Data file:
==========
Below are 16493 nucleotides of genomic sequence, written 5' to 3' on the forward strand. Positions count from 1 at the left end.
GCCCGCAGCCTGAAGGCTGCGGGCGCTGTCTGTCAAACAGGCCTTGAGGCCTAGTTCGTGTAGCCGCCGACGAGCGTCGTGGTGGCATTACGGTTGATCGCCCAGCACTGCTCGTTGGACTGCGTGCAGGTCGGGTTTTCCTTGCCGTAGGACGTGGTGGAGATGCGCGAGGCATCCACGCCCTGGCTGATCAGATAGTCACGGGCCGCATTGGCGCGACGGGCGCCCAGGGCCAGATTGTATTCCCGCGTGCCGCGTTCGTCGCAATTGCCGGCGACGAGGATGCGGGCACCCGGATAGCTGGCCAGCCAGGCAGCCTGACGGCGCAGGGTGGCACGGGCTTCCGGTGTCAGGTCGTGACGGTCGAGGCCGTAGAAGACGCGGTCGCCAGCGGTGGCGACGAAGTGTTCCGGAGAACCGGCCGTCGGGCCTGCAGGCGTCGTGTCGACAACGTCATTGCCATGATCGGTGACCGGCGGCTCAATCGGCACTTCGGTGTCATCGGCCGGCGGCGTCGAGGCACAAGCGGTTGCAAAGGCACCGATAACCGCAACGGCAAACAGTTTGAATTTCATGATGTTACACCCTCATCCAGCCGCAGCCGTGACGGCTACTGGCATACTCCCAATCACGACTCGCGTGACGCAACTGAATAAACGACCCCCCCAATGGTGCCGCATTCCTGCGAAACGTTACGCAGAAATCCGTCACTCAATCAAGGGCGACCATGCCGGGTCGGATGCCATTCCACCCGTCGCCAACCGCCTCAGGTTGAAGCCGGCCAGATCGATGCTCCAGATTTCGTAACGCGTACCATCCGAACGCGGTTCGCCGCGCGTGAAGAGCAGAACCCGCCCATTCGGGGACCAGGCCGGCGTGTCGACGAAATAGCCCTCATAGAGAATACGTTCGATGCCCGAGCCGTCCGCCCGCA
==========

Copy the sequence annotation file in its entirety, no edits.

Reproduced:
Below are 16493 nucleotides of genomic sequence, written 5' to 3' on the forward strand. Positions count from 1 at the left end.
GCCCGCAGCCTGAAGGCTGCGGGCGCTGTCTGTCAAACAGGCCTTGAGGCCTAGTTCGTGTAGCCGCCGACGAGCGTCGTGGTGGCATTACGGTTGATCGCCCAGCACTGCTCGTTGGACTGCGTGCAGGTCGGGTTTTCCTTGCCGTAGGACGTGGTGGAGATGCGCGAGGCATCCACGCCCTGGCTGATCAGATAGTCACGGGCCGCATTGGCGCGACGGGCGCCCAGGGCCAGATTGTATTCCCGCGTGCCGCGTTCGTCGCAATTGCCGGCGACGAGGATGCGGGCACCCGGATAGCTGGCCAGCCAGGCAGCCTGACGGCGCAGGGTGGCACGGGCTTCCGGTGTCAGGTCGTGACGGTCGAGGCCGTAGAAGACGCGGTCGCCAGCGGTGGCGACGAAGTGTTCCGGAGAACCGGCCGTCGGGCCTGCAGGCGTCGTGTCGACAACGTCATTGCCATGATCGGTGACCGGCGGCTCAATCGGCACTTCGGTGTCATCGGCCGGCGGCGTCGAGGCACAAGCGGTTGCAAAGGCACCGATAACCGCAACGGCAAACAGTTTGAATTTCATGATGTTACACCCTCATCCAGCCGCAGCCGTGACGGCTACTGGCATACTCCCAATCACGACTCGCGTGACGCAACTGAATAAACGACCCCCCCAATGGTGCCGCATTCCTGCGAAACGTTACGCAGAAATCCGTCACTCAATCAAGGGCGACCATGCCGGGTCGGATGCCATTCCACCCGTCGCCAACCGCCTCAGGTTGAAGCCGGCCAGATCGATGCTCCAGATTTCGTAACGCGTACCATCCGAACGCGGTTCGCCGCGCGTGAAGAGCAGAACCCGCCCATTCGGGGACCAGGCCGGCGTGTCGACGAAATAGCCCTCATAGAGAATACGTTCGATGCCCGAGCCGTCCGCCCGCA